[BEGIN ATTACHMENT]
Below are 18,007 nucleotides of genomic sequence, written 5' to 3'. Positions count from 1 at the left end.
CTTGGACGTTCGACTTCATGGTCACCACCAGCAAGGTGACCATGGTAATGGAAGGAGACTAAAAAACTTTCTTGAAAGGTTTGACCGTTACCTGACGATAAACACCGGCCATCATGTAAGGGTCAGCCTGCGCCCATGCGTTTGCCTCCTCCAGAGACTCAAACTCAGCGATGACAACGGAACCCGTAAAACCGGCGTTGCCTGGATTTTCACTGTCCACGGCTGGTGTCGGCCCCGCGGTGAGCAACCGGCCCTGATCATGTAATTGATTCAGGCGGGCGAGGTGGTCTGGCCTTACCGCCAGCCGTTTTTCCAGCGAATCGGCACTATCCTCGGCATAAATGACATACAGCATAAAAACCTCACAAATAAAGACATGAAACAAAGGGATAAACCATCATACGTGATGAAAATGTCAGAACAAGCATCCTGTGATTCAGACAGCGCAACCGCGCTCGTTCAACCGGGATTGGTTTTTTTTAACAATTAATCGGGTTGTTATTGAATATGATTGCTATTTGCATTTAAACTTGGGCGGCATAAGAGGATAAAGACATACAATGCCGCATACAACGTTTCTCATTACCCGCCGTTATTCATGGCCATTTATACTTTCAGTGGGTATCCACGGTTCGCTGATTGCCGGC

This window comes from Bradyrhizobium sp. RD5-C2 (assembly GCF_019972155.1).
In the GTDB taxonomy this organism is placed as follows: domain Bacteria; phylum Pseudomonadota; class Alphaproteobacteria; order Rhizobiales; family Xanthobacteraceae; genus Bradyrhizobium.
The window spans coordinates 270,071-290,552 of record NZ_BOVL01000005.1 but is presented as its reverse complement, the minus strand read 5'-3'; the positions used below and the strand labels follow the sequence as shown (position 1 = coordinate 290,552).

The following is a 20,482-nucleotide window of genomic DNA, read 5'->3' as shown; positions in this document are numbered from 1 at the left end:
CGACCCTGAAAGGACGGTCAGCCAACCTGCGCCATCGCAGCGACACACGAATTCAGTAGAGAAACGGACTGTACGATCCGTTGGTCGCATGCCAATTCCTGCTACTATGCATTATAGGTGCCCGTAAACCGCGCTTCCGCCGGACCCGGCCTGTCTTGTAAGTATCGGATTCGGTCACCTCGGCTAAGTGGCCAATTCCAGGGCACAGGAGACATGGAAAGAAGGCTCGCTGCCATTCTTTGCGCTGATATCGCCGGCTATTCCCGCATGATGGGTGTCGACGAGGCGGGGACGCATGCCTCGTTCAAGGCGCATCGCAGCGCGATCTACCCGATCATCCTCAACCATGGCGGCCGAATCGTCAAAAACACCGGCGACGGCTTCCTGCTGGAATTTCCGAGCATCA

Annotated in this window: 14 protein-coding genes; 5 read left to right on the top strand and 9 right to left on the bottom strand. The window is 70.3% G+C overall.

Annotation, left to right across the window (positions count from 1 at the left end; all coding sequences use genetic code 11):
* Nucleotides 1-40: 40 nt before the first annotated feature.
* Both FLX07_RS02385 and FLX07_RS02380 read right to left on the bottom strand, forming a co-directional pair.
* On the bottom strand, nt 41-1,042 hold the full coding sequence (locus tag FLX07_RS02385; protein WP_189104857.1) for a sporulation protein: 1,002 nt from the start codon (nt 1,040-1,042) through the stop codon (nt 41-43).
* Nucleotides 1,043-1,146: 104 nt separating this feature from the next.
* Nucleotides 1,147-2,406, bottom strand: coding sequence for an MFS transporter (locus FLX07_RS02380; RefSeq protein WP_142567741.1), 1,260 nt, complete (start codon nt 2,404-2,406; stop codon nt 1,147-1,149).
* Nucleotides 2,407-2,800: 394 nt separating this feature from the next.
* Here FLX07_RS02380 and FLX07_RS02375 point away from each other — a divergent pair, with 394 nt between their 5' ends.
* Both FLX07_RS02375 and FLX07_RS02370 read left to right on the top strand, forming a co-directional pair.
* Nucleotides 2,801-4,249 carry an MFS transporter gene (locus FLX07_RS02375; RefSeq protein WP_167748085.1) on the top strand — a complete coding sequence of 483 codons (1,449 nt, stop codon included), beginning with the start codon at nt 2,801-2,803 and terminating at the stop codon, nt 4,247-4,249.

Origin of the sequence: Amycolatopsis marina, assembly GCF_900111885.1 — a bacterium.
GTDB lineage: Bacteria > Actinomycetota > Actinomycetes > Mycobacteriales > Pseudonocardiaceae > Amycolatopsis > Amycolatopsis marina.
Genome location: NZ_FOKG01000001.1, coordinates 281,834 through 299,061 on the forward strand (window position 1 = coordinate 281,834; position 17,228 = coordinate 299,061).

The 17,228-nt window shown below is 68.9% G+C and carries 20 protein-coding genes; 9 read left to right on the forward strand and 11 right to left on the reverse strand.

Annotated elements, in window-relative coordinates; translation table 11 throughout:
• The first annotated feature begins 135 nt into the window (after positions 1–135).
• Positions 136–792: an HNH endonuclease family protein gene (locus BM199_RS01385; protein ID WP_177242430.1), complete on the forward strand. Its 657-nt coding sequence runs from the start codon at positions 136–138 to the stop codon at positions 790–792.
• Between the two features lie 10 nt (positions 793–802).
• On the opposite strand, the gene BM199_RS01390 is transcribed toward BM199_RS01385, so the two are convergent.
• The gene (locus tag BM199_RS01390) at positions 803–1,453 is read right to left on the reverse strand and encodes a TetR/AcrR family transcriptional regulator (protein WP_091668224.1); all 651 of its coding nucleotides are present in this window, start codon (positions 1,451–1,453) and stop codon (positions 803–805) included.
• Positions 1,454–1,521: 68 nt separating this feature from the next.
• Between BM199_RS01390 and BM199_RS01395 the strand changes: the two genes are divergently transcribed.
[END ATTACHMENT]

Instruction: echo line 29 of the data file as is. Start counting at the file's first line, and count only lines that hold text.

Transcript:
• Positions 1,454–1,521: 68 nt separating this feature from the next.